Paul (Lewis Bruniges) and Freddie Metz (Oliver Yellop), who identify as cousins, are so desperate to get out of the German Democratic Republic, commonly referred to – but not by the cousins – as East Germany, that they spent months digging a tunnel to freedom. A brain drain from East to West Germany was reduced after the erection of the Berlin Wall in 1961, with all sorts of ramifications for those who attempted to leave but got caught trying to do so.
Needless to say, various tunnelling efforts were scuppered by the authorities – like so much in this woolly narrative, it’s not clear whether the Metz’s tunnel was discovered. The play’s ending is bizarre and comes very abruptly, as though the production were truncated at that point simply to satisfy a time restriction. The pair spend so much time engaged in conversations of all sorts: it is, of course, very feasible that they would do so over several months. Such a broad range of topics, however, doesn’t, taken together, make for gripping theatre, and I didn’t detect much in the way of dramatic tension, despite a soundscape of appropriately foreboding music.
Their bickering over a love interest at such a late stage in proceedings isn’t wholly credible, and it’s difficult to envisage Freddie seeing his girlfriend on a regular basis and yet not have the slightest inkling that something was amiss. Following a trend in contemporary plays, in this story everything is more or less going well, all things considered, until a critical incident comes along and suddenly changes the narrative arc. But a life-threatening situation isn’t, for some reason, enough to jolt the slow-burning show into something requiring an urgent and immediate response, which in turn makes it difficult to feel much sympathy for the pair’s predicament.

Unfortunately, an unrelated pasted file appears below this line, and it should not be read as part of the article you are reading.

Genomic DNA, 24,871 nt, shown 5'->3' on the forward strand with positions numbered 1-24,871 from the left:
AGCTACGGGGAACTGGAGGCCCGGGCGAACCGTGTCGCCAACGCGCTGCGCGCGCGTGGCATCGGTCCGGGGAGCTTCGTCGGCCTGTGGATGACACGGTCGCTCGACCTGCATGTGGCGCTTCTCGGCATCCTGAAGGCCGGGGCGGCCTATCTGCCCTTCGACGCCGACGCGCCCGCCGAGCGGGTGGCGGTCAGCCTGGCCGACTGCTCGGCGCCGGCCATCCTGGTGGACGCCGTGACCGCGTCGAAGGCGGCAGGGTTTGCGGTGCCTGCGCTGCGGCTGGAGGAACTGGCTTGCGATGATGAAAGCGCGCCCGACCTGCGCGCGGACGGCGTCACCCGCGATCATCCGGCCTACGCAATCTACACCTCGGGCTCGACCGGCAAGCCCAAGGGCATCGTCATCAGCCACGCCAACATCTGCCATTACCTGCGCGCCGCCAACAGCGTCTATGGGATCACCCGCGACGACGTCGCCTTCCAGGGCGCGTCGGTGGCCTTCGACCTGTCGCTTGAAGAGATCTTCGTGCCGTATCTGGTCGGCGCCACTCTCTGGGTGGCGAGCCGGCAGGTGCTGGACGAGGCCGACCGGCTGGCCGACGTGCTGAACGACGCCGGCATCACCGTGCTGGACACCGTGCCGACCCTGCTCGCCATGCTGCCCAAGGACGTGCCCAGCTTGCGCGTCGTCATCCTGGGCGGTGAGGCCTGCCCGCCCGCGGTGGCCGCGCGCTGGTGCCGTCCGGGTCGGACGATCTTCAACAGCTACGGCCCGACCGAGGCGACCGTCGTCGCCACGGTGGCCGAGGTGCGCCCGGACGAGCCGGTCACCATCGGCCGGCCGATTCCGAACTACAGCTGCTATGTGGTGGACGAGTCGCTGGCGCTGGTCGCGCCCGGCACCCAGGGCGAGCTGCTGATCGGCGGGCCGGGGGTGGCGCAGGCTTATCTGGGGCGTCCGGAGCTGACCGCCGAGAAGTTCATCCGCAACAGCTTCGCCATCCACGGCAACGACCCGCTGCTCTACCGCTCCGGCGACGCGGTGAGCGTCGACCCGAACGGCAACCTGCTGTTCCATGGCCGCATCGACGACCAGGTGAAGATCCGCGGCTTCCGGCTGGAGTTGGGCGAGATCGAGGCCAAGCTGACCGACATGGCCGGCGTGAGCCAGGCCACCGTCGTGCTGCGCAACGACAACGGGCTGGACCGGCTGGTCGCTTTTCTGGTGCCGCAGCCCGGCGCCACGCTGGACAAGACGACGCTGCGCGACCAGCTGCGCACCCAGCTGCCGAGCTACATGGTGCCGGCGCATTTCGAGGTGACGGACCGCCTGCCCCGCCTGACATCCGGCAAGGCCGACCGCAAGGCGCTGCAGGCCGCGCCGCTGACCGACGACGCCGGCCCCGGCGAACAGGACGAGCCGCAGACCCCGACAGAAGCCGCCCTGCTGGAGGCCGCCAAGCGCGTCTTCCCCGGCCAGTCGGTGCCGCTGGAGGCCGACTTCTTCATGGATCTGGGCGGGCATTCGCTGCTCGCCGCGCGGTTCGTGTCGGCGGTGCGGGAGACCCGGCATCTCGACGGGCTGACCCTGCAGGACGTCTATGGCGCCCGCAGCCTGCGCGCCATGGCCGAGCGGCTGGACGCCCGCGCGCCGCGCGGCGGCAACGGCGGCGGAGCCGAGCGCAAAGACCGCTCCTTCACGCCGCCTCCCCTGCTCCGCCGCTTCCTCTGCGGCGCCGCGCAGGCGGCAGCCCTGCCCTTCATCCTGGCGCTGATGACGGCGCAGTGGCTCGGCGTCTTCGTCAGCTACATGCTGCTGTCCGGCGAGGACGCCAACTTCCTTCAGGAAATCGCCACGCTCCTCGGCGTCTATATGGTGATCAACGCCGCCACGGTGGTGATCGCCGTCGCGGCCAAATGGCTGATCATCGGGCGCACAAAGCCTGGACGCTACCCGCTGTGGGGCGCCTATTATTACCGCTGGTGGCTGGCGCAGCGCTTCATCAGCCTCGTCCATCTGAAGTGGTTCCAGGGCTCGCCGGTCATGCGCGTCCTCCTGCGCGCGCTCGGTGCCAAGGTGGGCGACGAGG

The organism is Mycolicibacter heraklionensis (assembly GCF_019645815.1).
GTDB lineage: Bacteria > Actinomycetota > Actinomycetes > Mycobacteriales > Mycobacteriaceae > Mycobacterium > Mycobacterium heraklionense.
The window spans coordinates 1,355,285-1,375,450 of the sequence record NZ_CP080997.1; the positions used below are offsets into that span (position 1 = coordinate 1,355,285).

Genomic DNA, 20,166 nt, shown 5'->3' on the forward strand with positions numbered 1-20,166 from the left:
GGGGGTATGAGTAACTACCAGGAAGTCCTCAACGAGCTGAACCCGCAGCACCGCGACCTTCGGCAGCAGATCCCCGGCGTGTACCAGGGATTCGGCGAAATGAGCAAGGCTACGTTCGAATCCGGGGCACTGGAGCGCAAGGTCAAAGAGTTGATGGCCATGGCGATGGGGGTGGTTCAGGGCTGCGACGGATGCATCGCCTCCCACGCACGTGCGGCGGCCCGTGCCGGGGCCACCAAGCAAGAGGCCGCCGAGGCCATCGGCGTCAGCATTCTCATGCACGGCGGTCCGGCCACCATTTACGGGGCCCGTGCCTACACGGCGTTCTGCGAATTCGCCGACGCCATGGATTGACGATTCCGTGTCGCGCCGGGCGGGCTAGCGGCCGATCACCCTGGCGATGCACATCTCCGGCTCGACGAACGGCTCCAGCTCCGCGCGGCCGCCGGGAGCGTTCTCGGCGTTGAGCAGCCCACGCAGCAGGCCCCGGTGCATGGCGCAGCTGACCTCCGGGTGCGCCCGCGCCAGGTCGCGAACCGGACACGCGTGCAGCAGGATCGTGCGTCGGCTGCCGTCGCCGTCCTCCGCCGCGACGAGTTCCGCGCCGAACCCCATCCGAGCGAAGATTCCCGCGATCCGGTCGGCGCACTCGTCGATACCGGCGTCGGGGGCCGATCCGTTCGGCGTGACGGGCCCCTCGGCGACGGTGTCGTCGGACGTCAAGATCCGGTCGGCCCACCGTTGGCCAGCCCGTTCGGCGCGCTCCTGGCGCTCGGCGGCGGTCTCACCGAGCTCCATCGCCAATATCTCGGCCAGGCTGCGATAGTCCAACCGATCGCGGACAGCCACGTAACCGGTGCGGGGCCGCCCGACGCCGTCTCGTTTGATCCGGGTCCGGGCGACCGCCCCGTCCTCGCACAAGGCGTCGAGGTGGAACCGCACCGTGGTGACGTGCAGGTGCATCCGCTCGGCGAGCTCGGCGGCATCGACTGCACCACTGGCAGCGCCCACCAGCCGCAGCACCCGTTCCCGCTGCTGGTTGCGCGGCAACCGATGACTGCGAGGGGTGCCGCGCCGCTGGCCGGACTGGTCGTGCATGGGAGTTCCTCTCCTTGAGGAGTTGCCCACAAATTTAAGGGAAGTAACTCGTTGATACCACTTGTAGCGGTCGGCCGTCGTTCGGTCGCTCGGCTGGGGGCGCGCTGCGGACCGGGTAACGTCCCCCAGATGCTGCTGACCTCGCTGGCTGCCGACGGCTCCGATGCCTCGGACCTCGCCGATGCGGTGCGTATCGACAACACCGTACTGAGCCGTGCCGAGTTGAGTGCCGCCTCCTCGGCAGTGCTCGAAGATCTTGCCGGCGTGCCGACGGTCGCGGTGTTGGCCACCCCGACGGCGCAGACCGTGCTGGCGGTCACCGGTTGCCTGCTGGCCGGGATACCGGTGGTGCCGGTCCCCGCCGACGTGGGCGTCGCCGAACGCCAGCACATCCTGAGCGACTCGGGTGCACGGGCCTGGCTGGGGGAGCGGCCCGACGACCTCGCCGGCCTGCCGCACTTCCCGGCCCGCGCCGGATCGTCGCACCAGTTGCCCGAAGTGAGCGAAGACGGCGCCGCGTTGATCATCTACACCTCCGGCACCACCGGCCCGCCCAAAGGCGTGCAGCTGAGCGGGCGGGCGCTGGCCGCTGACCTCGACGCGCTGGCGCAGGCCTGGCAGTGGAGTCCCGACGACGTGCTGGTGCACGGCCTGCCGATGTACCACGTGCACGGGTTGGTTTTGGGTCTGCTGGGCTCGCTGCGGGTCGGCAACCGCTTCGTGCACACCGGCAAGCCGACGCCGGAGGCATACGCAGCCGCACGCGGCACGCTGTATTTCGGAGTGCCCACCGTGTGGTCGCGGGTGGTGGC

I suppose there’s a need to provide context to the tunnel digging, but when the benefits of the communist regime are extolled (there were some, apparently), the whole purpose of digging themselves out becomes, in effect, a pointless exercise. There’s some comic relief, firstly in the form of some radio commentary as the pair – wait for it – play with skulls of dogs they’ve discovered in the digging process, and secondly in the form of jokes being told to lighten the mood between them: fortunately or unfortunately, it would be giving too much away to regurgitate them here. These came across as unnecessary diversions from the task in hand – evidently tunnelling to a better life doesn’t seem to require tunnel vision.
The lighting works well, paradoxically in its portrayal of the limited light available in the Metz’s tunnel. Overall, however, less is more sometimes – and I might have felt more invested in this play if fewer subject areas were covered but in greater depth. In other words, Tunnels needs to dig deeper than it does, and in fewer places. As it stands, it is rather too good at portraying the longitudinal task of manual tunnel construction: the play felt considerably longer than it was.
Review by Chris Omaweng
It’s 1968. The Cold War is at its height. Cousins Paul and Freddie Metz want to escape East Berlin; the only things in their way are a 20 metre ‘death strip’, hundreds of landmines and the East German secret police. With live musical accompaniment and based on the real-life escape stories of the men and women who made it to the other side,Tunnels tells of their struggle to burrow under the Berlin Wall. With strong resonance in the UK today, Tunnels is a show about love, loyalty, family, nationhood and of course… digging.
Written by Oliver Yellop, directed by Colin Ellwood, performed by Oliver Yellop and Lewis Bruniges. Live music written and performed by Benji Hooper.
Tunnels, presented by Further Theatre, returns to London after a critically acclaimed sell-out run at the 2021 Edinburgh Fringe Festival.
Further Theatre in association with Park Theatre present
By Oliver Yellop
Directed by Colin Ellwood
LEWIS BRUNIGES | PERFORMER
OLIVER YELLOP | PERFORMER
NIALL RANSOME | MUSICIAN
Part of the Make Mine a Double season:
(28 Nov – 10 Dec)